A struggling mall turned into a co-working space? An auction that connects startups with C-level execs? Inmates-turned-entrepreneurs? Check out programs and projects in other cities that have garnered national attention and could prompt discussions locally.
Lawmakers had big plans in 2017 to overhaul a disjointed workforce-development system, but after nibbling around the edges, they have tossed the hardest work to Gov. Eric Holcomb.
A shortage of available talent to fill the thousands of jobs that tech companies like Infosys plan to offer has local leaders powwowing about ways to flood the tech pipeline.
EduSource pairs its fulltime software engineers with paid student apprentices to build custom software for its clients.
The money, provided to the workforce initiative Ascend Indiana, will train up to 50 specialists a year targeting Indiana's growing opioid epidemic.
Stylists who specialize in braiding hair would no longer have to obtain a cosmetology license under a measure approved by the Indiana House.
The plan to skill up Indiana’s adult workforce could help prepare the state to fill an estimated 1 million jobs by 2025, most of which will be openings created by the impending retirements of baby boomers.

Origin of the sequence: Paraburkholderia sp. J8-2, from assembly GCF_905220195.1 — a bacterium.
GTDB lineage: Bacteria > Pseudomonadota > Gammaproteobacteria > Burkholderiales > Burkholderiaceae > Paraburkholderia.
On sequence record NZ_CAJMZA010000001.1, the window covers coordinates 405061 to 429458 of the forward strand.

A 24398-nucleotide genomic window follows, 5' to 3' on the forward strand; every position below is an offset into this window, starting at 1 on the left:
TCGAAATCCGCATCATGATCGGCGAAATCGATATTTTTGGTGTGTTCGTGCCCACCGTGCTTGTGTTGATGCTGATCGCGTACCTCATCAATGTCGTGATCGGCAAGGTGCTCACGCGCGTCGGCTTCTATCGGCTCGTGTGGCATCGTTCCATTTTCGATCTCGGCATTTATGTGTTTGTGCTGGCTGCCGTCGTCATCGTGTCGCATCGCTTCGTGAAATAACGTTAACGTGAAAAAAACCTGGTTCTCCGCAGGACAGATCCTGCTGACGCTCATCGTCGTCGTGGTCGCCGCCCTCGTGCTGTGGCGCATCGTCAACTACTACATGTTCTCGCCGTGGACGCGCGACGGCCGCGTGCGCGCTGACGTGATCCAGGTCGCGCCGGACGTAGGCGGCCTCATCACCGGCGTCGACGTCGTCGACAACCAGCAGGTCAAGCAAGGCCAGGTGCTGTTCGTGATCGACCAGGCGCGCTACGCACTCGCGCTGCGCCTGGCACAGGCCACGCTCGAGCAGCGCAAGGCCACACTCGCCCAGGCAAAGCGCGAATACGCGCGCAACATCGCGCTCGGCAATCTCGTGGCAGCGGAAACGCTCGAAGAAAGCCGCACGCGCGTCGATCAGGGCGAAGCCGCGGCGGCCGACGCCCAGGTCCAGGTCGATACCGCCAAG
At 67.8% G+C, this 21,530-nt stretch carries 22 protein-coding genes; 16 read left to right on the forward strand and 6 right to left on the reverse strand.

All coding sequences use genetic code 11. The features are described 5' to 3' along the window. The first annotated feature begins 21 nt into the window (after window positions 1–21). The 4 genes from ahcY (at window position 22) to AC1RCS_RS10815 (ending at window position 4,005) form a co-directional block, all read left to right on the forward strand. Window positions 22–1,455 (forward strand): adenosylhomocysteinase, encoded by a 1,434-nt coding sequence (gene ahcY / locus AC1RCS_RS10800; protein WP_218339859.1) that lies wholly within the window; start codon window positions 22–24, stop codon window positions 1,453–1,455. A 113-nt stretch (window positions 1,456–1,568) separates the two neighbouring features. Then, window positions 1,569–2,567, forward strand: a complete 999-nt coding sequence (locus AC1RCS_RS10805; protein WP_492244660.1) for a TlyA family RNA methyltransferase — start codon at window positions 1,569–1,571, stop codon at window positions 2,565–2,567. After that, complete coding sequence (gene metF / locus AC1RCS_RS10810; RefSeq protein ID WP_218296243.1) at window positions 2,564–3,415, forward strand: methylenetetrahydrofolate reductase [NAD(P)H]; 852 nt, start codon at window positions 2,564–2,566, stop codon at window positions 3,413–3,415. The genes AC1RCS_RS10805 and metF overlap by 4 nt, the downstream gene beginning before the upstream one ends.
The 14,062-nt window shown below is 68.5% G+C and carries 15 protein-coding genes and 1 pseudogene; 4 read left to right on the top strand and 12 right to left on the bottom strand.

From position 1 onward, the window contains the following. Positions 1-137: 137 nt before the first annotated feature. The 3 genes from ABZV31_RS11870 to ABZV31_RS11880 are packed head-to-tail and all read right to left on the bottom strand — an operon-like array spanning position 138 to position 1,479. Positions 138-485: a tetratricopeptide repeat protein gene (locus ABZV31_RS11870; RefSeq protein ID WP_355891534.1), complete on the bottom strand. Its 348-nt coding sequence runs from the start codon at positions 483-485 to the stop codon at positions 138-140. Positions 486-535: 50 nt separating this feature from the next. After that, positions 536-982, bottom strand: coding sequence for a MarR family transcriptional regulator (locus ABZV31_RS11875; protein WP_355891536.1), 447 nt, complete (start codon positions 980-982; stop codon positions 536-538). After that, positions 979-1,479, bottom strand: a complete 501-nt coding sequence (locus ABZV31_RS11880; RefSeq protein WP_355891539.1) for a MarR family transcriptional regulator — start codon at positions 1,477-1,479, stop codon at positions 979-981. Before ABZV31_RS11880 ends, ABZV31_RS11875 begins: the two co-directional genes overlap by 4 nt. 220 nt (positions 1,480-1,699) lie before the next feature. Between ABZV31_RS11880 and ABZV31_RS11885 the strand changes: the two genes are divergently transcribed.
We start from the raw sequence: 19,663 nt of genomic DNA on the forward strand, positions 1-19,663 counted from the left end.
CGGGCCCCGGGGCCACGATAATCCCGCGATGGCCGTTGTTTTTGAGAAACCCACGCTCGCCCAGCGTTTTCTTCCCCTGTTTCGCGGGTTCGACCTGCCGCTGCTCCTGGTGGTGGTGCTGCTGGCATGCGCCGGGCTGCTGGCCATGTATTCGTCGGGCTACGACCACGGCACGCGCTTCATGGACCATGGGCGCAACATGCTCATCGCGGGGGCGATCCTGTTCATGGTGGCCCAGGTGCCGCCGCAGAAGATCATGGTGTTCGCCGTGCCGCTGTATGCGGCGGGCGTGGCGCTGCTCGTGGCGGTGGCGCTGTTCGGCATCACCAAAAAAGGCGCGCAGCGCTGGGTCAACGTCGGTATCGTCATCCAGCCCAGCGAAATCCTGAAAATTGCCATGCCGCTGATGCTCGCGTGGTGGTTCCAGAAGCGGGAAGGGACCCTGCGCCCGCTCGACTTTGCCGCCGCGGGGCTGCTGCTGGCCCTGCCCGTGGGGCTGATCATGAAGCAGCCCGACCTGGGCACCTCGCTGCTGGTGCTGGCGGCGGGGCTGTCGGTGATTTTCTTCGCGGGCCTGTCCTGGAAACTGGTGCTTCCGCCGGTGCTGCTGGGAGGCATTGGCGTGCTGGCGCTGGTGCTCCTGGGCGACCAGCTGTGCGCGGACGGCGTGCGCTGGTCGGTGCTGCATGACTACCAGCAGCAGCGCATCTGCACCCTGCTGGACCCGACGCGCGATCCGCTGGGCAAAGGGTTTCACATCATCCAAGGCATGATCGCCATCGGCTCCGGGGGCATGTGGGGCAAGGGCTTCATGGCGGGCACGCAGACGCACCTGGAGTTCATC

Eleven Fifty Academy is wrapping up a program in Kentucky that involves teaching former coal miners how to code. Its president is considering replicating the classes elsewhere.
Ian Nicolini, 33, will serve as vice president of Develop Indy after his whirlwind tenure as town manager of Speedway. As in his previous position, Nicolini is charged with attracting companies and jobs to the area.
The east-side factory used to employ 1,500 dry-cell battery makers, but has been abandoned for decades.
At the new event, more than 7,000 Marion County eighth-graders will get hands-on experience in eight job sectors, aided by some 3,000 volunteers from more than 100 companies.
In the school year that ended in May, nearly 175,000 students were enrolled in more than 235,000 career and technical classes. That’s an 11 percent increase since the 2012-2013 school year, when Gov. Mike Pence challenged schools to serve students going to work as well as students going to college.
The awards from the White House’s TechHire initiative are earmarked to help workers with limited English skills and disadvantaged young people prepare for technology and manufacturing jobs.
The Center of Excellence, a not-for-profit arm of the Indiana CPA Society, spent half a decade developing a training program to help number-crunchers get in touch with their warm and fuzzy sides.
The former lieutenant governor envisions a first day of classes where students meet their future employers.
Scott Bess will be the first “head of school” for the Purdue Polytechnic High School, which will aim to serve as a pipeline for Indianapolis students to the West Lafayette university.
Launching a $22 million fundraising campaign on Friday, Ivy Tech officials announced that more than two-thirds already had been pledged, including the largest gift in the system’s history.